The produce at at a large Chicago food store chain does not look this good. Who did you pay to take these pictures?

I may have to take a trip into the city and check it out. Looks amazing. Just wish it wasn't quite so far from my Northwest Territories house.

Posted by Bryan on August 10, 2004 at 12:00 PM

I figured out where the lenscap was. It's amazing how much that helped.

The ironic thing is that you're closer to the prodcuers of much of this stuff where you are. Does Crystal Lake have markets like this?

Posted by Barrett on August 10, 2004 at 12:31 PM

“GREEN-CITY : A NEED FOR AN INTEGRATED AND COMPETITIVE GREEN LEGISLATION APPROACH"
10 Feb 2011

The issue surrounding the proposed highrise development in Jalan Medang Serai, Bangsar,Malaysia is not something new(see ‘Residents : Don't Toy With Our Safety’, New Straits Times/NST, 6 Nov.2009, p 10). However, this concern is only part of a larger tip of a submerged iceberg.


It appears- as is always- that KL Cityhall had actually approved the Medang Serai project without taking into account proper environmental assessment analysis(‘assessment’).


There is no indication that such assessment had been performed to the satisfaction of all stakeholders involved in the project, particularly the right of objection and 'social participation' by concerned residents.


Even if it is claimed that the Medang Serai Project is in line with the KL Draft Plan 2020(‘KL Draft’), the KL Draft itself is flawed in several aspects. Of major concern is the lack of a comprehensive environmental assessment within the different stages/periods of implementation as proposed in the said KL Draft.

Without an effective and competitive Green legislations(Green-laws) in place in Malaysia(and elsewhere in both developed and developing countries), green projects(Green-project) and green implementation (G-implementation) will remain mere rhetoric.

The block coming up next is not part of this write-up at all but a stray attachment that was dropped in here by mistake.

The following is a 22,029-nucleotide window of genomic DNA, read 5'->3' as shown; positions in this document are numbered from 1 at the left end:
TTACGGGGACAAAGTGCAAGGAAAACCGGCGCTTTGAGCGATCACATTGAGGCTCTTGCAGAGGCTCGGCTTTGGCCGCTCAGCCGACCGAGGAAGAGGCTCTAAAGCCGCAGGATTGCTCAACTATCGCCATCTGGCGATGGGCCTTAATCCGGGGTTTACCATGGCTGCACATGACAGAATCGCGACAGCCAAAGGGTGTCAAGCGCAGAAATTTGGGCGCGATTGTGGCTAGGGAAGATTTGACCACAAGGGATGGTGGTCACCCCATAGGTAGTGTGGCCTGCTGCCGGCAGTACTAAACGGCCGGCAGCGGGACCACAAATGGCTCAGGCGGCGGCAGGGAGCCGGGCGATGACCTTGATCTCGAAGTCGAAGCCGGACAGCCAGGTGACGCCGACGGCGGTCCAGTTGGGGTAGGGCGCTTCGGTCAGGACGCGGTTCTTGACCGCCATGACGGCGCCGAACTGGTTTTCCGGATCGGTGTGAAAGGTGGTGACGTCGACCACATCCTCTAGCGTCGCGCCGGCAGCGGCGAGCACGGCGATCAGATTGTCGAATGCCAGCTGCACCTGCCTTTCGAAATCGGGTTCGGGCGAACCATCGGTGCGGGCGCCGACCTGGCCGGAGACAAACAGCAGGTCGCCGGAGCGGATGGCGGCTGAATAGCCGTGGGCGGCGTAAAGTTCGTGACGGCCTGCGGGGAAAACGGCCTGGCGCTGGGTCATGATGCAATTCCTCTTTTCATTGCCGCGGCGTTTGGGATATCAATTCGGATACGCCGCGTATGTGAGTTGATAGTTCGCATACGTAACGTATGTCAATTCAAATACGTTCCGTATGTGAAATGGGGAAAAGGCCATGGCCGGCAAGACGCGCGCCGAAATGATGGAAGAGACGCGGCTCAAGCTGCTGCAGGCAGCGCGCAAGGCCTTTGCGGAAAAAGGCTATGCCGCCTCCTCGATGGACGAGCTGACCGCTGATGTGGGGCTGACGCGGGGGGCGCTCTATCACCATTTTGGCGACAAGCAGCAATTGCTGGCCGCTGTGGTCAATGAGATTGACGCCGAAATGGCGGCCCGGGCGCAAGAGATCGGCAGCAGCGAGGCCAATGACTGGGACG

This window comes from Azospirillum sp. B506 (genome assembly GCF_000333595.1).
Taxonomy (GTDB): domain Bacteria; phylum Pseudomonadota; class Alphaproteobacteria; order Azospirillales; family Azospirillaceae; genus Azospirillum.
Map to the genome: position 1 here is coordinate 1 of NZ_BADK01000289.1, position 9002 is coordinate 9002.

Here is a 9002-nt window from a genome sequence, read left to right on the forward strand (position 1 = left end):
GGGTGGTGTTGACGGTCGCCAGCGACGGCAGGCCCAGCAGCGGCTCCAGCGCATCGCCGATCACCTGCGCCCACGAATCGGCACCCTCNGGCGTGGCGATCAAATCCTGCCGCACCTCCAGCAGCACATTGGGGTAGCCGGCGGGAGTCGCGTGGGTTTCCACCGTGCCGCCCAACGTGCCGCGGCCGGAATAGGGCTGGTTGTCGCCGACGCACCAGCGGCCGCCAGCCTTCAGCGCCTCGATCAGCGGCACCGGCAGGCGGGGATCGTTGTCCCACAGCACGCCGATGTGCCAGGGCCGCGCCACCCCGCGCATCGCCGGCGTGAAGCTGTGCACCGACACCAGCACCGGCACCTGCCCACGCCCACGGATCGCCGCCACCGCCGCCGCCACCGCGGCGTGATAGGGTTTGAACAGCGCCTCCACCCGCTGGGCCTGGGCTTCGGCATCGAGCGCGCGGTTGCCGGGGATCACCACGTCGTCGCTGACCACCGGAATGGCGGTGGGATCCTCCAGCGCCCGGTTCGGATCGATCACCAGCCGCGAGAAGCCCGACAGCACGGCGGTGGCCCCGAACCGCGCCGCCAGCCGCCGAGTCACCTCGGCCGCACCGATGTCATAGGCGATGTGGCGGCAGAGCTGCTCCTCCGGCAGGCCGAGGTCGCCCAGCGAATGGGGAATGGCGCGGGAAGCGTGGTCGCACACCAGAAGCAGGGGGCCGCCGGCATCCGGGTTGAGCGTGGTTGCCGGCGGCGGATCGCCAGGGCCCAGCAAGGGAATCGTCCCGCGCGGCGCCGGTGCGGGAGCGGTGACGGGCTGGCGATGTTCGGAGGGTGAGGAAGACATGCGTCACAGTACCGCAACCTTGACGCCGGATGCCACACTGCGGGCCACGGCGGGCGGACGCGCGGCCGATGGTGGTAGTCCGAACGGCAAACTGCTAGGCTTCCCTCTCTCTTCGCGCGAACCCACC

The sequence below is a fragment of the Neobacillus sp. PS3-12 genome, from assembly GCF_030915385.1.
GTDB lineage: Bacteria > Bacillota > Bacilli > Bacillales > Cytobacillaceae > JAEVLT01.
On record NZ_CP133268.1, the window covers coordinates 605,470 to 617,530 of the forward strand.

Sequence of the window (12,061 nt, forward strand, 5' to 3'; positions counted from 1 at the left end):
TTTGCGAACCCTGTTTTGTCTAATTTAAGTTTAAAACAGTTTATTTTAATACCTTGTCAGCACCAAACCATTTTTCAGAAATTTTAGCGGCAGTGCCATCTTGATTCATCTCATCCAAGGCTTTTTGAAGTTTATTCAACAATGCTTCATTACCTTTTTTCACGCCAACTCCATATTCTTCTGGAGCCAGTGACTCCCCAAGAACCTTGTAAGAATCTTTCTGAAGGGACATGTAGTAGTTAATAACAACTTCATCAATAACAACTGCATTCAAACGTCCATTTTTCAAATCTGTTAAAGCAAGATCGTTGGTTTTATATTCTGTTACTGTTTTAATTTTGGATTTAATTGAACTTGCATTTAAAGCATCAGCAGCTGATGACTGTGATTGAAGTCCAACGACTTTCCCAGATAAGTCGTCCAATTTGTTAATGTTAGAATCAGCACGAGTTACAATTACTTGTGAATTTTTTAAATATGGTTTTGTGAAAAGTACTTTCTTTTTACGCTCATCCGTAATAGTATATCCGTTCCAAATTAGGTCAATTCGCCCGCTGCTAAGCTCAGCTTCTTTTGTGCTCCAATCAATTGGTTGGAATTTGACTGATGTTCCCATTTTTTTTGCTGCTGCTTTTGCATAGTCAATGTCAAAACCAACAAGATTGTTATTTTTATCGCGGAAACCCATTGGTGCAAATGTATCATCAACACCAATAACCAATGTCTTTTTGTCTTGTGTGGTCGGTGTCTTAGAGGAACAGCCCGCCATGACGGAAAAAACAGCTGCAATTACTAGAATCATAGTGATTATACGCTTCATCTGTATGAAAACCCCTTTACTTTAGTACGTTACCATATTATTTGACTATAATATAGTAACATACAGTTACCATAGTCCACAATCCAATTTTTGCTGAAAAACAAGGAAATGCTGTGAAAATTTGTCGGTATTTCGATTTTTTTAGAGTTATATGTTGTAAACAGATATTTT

Achieving green building index-GBI status is only a step, if not a beginning of a Long Walk. In order to create a true Green city (Green-city)status even by 2020 standard, competitive intelligence requires a development of an integrated National Green Policy which do away with current fragmented policies which are impediments towards achieving the ultimate goal of a true Green-city status.


..........................
Jeong Chun-phuoc*
Lecturer-in-Law
An Advocate in Strategic Environment and Taxation Intelligence(SETI)
And a Reader in Comparative Syariah Studies.

Posted by JEONG CHUN PHUOC on February 9, 2011 at 10:28 PM


“GREEN-CITY : A NEED FOR AN INTEGRATED AND COMPETITIVE GREEN LEGISLATION APPROACH"
10 Feb 2011

The issue surrounding the proposed highrise development in Jalan Medang Serai, Bangsar,Malaysia is not something new(see ‘Residents : Don't Toy With Our Safety’, New Straits Times/NST, 6 Nov.2009, p 10). However, this concern is only part of a larger tip of a submerged iceberg.


It appears- as is always- that KL Cityhall had actually approved the Medang Serai project without taking into account proper environmental assessment analysis(‘assessment’).


There is no indication that such assessment had been performed to the satisfaction of all stakeholders involved in the project, particularly the right of objection and 'social participation' by concerned residents.


Even if it is claimed that the Medang Serai Project is in line with the KL Draft Plan 2020(‘KL Draft’), the KL Draft itself is flawed in several aspects. Of major concern is the lack of a comprehensive environmental assessment within the different stages/periods of implementation as proposed in the said KL Draft.

Without an effective and competitive Green legislations(Green-laws) in place in Malaysia(and elsewhere in both developed and developing countries), green projects(Green-project) and green implementation (G-implementation) will remain mere rhetoric.

Achieving green building index-GBI status is only a step, if not a beginning of a Long Walk. In order to create a true Green city (Green-city)status even by 2020 standard, competitive intelligence requires a development of an integrated National Green Policy which do away with current fragmented policies which are impediments towards achieving the ultimate goal of a true Green-city status.


..........................
Jeong Chun-phuoc*
Lecturer-in-Law
An Advocate in Strategic Environment and Taxation Intelligence(SETI)
And a Reader in Comparative Syariah Studies.
He can be reached at Jeongphu@yahoo.com

Posted by Jeong Chun-phuoc on February 9, 2011 at 10:31 PM